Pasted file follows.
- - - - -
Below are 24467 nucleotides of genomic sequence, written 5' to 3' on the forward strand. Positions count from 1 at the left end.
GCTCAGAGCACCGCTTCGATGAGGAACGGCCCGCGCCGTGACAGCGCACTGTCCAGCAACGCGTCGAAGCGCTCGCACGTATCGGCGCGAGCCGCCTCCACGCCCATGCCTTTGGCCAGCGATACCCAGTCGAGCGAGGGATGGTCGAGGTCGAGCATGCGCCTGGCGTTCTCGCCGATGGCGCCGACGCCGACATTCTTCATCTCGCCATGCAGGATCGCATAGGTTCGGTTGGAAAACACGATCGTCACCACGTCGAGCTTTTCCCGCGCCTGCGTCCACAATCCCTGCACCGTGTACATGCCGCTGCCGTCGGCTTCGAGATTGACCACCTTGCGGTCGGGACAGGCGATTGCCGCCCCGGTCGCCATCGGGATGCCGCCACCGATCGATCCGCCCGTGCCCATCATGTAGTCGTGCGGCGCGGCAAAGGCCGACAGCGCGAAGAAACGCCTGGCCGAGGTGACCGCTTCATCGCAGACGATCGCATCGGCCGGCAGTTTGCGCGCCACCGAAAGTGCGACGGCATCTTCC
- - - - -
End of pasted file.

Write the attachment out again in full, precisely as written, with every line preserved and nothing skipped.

Below are 24467 nucleotides of genomic sequence, written 5' to 3' on the forward strand. Positions count from 1 at the left end.
GCTCAGAGCACCGCTTCGATGAGGAACGGCCCGCGCCGTGACAGCGCACTGTCCAGCAACGCGTCGAAGCGCTCGCACGTATCGGCGCGAGCCGCCTCCACGCCCATGCCTTTGGCCAGCGATACCCAGTCGAGCGAGGGATGGTCGAGGTCGAGCATGCGCCTGGCGTTCTCGCCGATGGCGCCGACGCCGACATTCTTCATCTCGCCATGCAGGATCGCATAGGTTCGGTTGGAAAACACGATCGTCACCACGTCGAGCTTTTCCCGCGCCTGCGTCCACAATCCCTGCACCGTGTACATGCCGCTGCCGTCGGCTTCGAGATTGACCACCTTGCGGTCGGGACAGGCGATTGCCGCCCCGGTCGCCATCGGGATGCCGCCACCGATCGATCCGCCCGTGCCCATCATGTAGTCGTGCGGCGCGGCAAAGGCCGACAGCGCGAAGAAACGCCTGGCCGAGGTGACCGCTTCATCGCAGACGATCGCATCGGCCGGCAGTTTGCGCGCCACCGAAAGTGCGACGGCATCTTCC